Turkey-Syria earthquake: A few “miracle survivors” as death toll surpasses 21,000


Feb 10, 2023

At least 21,719 people have died in Turkey and Syria following the deadly earthquake that struck both countries on Monday. The Turkish government said 18,342 people have died on its side, while the death toll in Syria stands at 3,377 at the time of the report. 

After about 100 hours, rescuers have not given up hope of finding survivors, but hope is declining sharply, and experts are worried that the toll could increase tremendously. 

All hope is not lost, as people could be alive beneath the rubble

Days after the earthquake, rescuers are still finding survivors in Turkey and Syria. The latest is Albert Sachma, who was rescued on Friday morning after spending 96 hours under the rubble. 26-year-old Albert has been under the rubble in the Kahramanmaras region of Turkey since Monday when the earthquake struck. He was taken to the hospital after he was rescued. 

Sachman was not the only one rescued on the 96th hour. A one-and-a-half-year-old girl and her family were also pulled out alive in the Hatay region on Friday morning. The girl, Sela Elbarazi, her father, mother, brother and uncle were trapped for 96 hours before the rescue team got them out, Turkish news agency Anadolu reported. They are currently receiving treatment at a government hospital.

The Antalya Metropolitan Fire Department in a statement on Thursday said it rescued a 10-year-old girl in the 90th hour since the earthquake happened. The girl, Hilal Saglam, was rescued after she made a sound that got the attention of the rescue team. To save the little girl, the team spent at least seven hours clearing the path until she was rescued alive. 

“The injured girl, who was taken to the stretcher with great joy and applause, was sent to the hospital for treatment by ambulance,” the fire department said, adding that the first thing she requested was milk. 

Just before that, volunteers found three girls between the ages of 5 and 10 alive under the rubble in the same Kahramanmaras region. One of the girls was rescued after spending 89 hours under the rubble while the other two are communicating with the rescue team as rescue operations continue. 

On Thursday, several people were rescued alive from the rubble. In the city of Adiyaman, 17-year-old Gulsum Yesilkaya was brought out alive after several hours of work by the team of rescuers. 

23-year-old Yigit Akar was also rescued on Thursday in the Gaziantep’s Islahiye district of Turkey. Turkish state news agency, Anadolu, reported. 

Most of these successful rescues are regarded by many as miracles and have given a glimpse of hope that more survivors could be under the collapsed structures. But that does not change the fact that time is running out to find the few still breathing under the rubble.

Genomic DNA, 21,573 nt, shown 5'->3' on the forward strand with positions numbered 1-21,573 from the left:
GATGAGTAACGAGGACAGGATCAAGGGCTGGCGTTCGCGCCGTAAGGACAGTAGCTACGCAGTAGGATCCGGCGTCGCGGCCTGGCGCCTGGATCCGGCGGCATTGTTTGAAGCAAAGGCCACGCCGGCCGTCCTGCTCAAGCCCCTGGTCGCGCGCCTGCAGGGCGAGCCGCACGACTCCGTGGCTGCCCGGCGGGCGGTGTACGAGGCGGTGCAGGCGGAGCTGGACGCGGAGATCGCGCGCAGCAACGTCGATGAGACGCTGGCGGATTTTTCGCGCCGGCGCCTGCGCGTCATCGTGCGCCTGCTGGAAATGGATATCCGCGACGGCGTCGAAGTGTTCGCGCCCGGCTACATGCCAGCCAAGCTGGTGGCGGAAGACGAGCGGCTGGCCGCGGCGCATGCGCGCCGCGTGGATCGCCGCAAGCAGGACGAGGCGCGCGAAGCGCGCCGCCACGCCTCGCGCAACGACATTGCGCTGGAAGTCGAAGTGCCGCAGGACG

Sanctions against Syria temporarily suspended

Sanctions against Syria had initially affected aid supply to the country, which is hit by the worse earthquake in decades. However, the United States on Thursday announced that it was lifting the sanctions for six months so the Syrian people could get a measure of support. 

Deputy Treasury Secretary of the US Treasury Department, Wally Adeyemo, stated this on Thursday. 

“U.S. sanctions in Syria will not stand in the way of life-saving efforts for the Syrian people. While U.S. sanctions programs already contain robust exemptions for humanitarian efforts, today Treasury is issuing a blanket General License to authorize earthquake relief efforts so that those providing assistance can focus on what’s needed most: saving lives and rebuilding,” Adeyemo stated. 

Although Turkey is the most hit by the earthquake, rescue operations in Northwest Syria seem difficult. It is controlled by rebels, and without the assistance of the central government, they do not have the required equipment to tackle the situation. Turkey on the other hand has received more support from the international community than Syria because of the sanctions. However, the lifting of the sanctions could play a significant role in improving the situation in Syria. 

Ukraine and Russia helping out despite the war

The warring Ukraine and Russia have sent rescue teams to Turkey. Following the earthquake, leaders of both nations promised to help out.

Ukrainian rescuers are helping with the aftermath of the terrible earthquake in Turkey. Our thoughts are with the victims of the terrible disaster, their families and loved ones [in Turkey and Syria],” Olena Haluska, co-founder of the international centre for Ukrainian victory, wrote.

Oleksandr Khorunzhyi, the spokesman for the State Emergency Service of Ukraine, said a war in the country would not prevent its people from helping out. He, however, insisted they would work far away from their Russian counterpart.

“We will work and distance ourselves from Russian rescuers as far as we can,” Khorunzhyi said. “The coordination centre has informed us that Russian emergency crews are located in a far-off place, and we won’t be able to meet.”

Most countries across Europe and other parts of the world have also sent volunteers to help out in what is one of the worse earthquakes in human history. On Thursday, the World Bank announced the donation of $1.78bn in aid to Turkey.

“We are providing immediate assistance and preparing a rapid assessment of the urgent and massive needs on the ground,” World Bank President David Malpass said.


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